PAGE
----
Bureau of Treasury
RATES of the Treasury bills on the auction block on Monday may move sideways due to the ongoing retail bond offer. — BW FILE PHOTO

RATES OF Treasury bills (T-bills) on offer this week will likely move sideways as the government’s offer of three-year retail Treasury bonds (RTBs) continues.

The Bureau of the Treasury (BTr) is looking to raise P20 billion via the T-bills on Monday: P5 billion each via the 91- and 182-day debt papers and P10 billion from the 364-day instruments.

Analysts said the rates of short-term papers could move sideways this week.

“[Movement of the T-bill rates] should be sideways given the nature of demand (end users) for that sector,” a trader said on Sunday.

“Five years and longer (tenor) will be more pressured on CPI (consumer price index) concerns and as it becomes clear that we don’t expect additional monetary stimulus measures (hence downside for rates are limited),” the trader added.

Headline inflation quickened to a two-year high at 4.2% in January as prices of food and transport continued to spike.

However, despite expectations of a further increase in inflation in the coming months, the Bangko Sentral ng Pilipinas’ (BSP) policy-setting Monetary Board on Feb. 11 kept its benchmark interest rates unchanged at their current record lows to support the economy’s recovery.

Still, it raised its average inflation forecast for the year to 4%, the upper end of its 2-4% target, from 3.2% previously.

Meanwhile, the BSP lowered its inflation forecast for next year to 2.7% from 2.9% previously.

The yields of the T-bills on offer on Monday could move sideways or end mixed while the three-year RTBs are still on sale, Rizal Commercial Banking Corp. Chief Economist Michael L. Ricafort said.

Mr. Ricafort, however, said a yield uptick is possible after rates of the BSP’s term deposit facility (TDF) and short-term securities climbed last week.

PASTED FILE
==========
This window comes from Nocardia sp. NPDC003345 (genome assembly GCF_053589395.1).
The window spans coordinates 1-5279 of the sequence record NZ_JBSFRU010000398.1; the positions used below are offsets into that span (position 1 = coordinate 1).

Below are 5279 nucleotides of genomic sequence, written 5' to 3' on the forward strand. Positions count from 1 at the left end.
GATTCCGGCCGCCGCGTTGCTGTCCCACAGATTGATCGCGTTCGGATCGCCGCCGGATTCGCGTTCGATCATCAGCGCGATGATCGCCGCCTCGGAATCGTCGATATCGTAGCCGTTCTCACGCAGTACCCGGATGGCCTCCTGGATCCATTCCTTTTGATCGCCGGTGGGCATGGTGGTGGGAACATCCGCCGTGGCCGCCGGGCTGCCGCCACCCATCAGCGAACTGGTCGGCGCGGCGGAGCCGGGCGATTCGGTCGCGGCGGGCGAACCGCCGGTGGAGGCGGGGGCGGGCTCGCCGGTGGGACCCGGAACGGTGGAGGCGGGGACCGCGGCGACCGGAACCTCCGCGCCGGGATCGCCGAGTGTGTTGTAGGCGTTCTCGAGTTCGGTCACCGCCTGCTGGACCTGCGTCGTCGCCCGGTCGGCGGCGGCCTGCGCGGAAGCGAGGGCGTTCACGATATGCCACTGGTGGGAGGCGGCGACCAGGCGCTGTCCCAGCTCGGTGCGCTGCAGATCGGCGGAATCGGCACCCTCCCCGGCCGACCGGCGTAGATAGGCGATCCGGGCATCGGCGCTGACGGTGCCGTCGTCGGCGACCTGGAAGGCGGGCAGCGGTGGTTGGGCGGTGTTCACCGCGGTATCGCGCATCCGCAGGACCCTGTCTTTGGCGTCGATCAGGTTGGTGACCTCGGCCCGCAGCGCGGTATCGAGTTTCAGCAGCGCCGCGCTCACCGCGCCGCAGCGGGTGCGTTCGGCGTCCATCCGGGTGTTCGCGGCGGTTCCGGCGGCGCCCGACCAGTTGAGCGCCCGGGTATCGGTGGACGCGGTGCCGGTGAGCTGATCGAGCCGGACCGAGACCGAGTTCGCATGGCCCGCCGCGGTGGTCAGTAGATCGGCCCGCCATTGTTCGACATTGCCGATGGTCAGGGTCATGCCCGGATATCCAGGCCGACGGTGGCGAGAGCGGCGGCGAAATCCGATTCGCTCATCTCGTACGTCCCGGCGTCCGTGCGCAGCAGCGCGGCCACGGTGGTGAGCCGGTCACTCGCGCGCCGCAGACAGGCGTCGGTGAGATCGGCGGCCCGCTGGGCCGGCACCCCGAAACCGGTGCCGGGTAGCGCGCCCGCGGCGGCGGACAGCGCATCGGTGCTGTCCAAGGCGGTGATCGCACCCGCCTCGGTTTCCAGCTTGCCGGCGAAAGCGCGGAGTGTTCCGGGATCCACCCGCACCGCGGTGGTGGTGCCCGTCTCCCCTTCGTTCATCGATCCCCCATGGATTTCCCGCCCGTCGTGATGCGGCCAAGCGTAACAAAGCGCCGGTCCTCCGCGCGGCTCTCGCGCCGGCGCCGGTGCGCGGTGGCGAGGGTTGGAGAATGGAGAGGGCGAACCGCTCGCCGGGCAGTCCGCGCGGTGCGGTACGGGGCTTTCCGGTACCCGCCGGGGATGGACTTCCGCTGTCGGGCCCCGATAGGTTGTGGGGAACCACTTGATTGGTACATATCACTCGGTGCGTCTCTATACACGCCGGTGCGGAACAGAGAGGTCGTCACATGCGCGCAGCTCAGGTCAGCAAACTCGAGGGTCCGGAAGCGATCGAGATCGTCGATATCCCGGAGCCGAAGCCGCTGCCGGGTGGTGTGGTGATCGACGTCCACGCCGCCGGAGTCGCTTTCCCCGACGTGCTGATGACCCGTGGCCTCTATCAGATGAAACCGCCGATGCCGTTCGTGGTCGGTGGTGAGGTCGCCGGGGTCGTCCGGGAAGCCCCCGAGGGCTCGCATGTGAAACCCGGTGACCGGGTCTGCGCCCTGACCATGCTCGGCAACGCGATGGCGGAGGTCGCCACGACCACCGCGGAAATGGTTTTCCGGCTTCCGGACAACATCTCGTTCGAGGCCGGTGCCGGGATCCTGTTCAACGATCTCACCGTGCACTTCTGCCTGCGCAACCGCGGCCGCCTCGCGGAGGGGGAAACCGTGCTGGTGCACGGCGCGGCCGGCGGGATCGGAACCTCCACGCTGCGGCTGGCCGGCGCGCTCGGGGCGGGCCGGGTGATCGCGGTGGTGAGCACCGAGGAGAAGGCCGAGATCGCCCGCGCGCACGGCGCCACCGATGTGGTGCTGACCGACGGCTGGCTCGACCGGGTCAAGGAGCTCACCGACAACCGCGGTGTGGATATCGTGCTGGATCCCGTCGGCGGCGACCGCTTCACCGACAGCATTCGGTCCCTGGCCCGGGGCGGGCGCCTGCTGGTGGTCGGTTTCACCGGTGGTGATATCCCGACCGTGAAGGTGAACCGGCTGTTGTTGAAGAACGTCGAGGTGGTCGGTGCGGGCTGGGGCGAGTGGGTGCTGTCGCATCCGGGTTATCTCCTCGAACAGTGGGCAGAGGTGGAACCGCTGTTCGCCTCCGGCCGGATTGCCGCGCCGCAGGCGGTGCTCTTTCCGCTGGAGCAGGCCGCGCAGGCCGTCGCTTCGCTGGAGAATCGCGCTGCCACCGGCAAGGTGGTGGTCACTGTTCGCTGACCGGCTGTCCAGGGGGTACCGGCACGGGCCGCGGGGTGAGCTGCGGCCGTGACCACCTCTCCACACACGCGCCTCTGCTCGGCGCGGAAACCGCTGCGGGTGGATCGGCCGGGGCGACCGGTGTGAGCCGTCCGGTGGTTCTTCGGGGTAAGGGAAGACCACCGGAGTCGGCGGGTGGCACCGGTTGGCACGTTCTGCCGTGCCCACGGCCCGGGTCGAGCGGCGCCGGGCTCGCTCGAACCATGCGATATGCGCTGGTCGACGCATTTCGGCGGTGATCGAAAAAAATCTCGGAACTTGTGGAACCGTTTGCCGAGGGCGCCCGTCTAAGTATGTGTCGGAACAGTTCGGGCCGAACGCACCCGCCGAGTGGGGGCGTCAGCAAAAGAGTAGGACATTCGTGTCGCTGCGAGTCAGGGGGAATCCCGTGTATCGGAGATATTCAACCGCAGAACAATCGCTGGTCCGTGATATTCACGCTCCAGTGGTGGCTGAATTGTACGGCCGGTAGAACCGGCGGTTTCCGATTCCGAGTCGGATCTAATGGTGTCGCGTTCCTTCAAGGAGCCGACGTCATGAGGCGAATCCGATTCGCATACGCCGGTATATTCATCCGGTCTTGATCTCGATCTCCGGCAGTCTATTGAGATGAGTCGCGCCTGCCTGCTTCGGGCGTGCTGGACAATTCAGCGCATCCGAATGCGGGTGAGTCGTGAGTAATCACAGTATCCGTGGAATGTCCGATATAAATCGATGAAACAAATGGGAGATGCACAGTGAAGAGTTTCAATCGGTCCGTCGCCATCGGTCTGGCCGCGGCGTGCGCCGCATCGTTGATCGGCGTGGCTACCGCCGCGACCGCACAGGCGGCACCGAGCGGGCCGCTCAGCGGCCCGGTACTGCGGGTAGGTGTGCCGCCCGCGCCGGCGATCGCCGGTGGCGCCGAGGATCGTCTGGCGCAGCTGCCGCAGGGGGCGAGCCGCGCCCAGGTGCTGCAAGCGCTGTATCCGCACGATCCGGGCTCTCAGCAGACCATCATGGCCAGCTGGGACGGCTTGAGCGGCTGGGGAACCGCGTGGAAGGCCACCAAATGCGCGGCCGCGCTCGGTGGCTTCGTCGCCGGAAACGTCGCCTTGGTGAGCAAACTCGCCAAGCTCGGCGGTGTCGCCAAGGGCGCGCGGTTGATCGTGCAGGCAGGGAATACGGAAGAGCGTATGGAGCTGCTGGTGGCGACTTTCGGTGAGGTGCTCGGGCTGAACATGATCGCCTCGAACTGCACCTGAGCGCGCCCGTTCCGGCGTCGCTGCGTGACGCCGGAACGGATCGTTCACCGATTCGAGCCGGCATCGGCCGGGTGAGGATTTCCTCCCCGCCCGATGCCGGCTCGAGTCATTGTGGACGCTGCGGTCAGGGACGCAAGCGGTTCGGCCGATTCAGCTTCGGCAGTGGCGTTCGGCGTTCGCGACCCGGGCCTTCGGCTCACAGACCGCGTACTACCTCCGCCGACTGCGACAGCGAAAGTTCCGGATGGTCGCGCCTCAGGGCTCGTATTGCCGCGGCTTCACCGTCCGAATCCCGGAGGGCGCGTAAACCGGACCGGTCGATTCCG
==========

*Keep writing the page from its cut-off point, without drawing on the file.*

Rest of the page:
“Continued excess liquidity in the financial system as manifested by large bids recently in various government securities auctions and in TDF and 28-day BSP securities weekly auctions despite the ongoing RTB auction could at least keep T-bill yields low,” he said via Viber on Sunday.

The average rate for the one-week term deposits inched up by 1.56 basis points (bps) to 1.631% last week, while the rates of two-week tenor also went up by 1.79 bps to 1.6443%.

Meanwhile, the yield on the BSP’s 28-day securities also rose by 2.81 bps to 1.6683% at the Friday auction.

The BTr raised P24 billion from the T-bills it offered last week, more than its P20-billion program, as rates continued to drop across the board.

Broken down, the Treasury raised P7 billion in 91-day debt papers from tenders worth P17.45 billion. The three-month T-bills fetched an average rate of 0.845%, down from the 0.846% quoted in the Feb. 8 auction.

It also borrowed P7 billion from the 182-day T-bills against the P5-billion program after bids hit P30.05 billion. The average rate of the six-month papers went down to 1.046% from the previous rate of 1.094%.

Lastly, for the 364-day securities, the government made a full P10-billion award with P41.11 billion in total bids. The one-year T-bills fetched a lower average rate of 1.416% against 1.446% previously.

At the secondary market on Friday, the three-month, six-month and one-year papers were quoted at 0.85%, 1.061%, and 1.496%, respectively, based on PHL Bloomberg Valuation Reference Rates published on the Philippine Dealing System’s website.

The government is offering the three-year RTBs until March 4, unless closed earlier. The bonds carry a coupon rate of 2.375% and are being sold for a minimum investment of P5,000.

The Treasury sold an initial P221.218 billion in RTBs at the rate-setting auction held on Feb. 9.

The BTr wants to borrow P110 billion from the local debt market this month: P80 billion via weekly auctions of T-bills and P30 billion from a Treasury bond offer. It canceled a previously scheduled bond auction for its RTB offering.

The government is looking to raise P3 trillion this year from domestic and external lenders to help fund its budget deficit seen to hit 8.9% of gross domestic product. — B.M. Laforga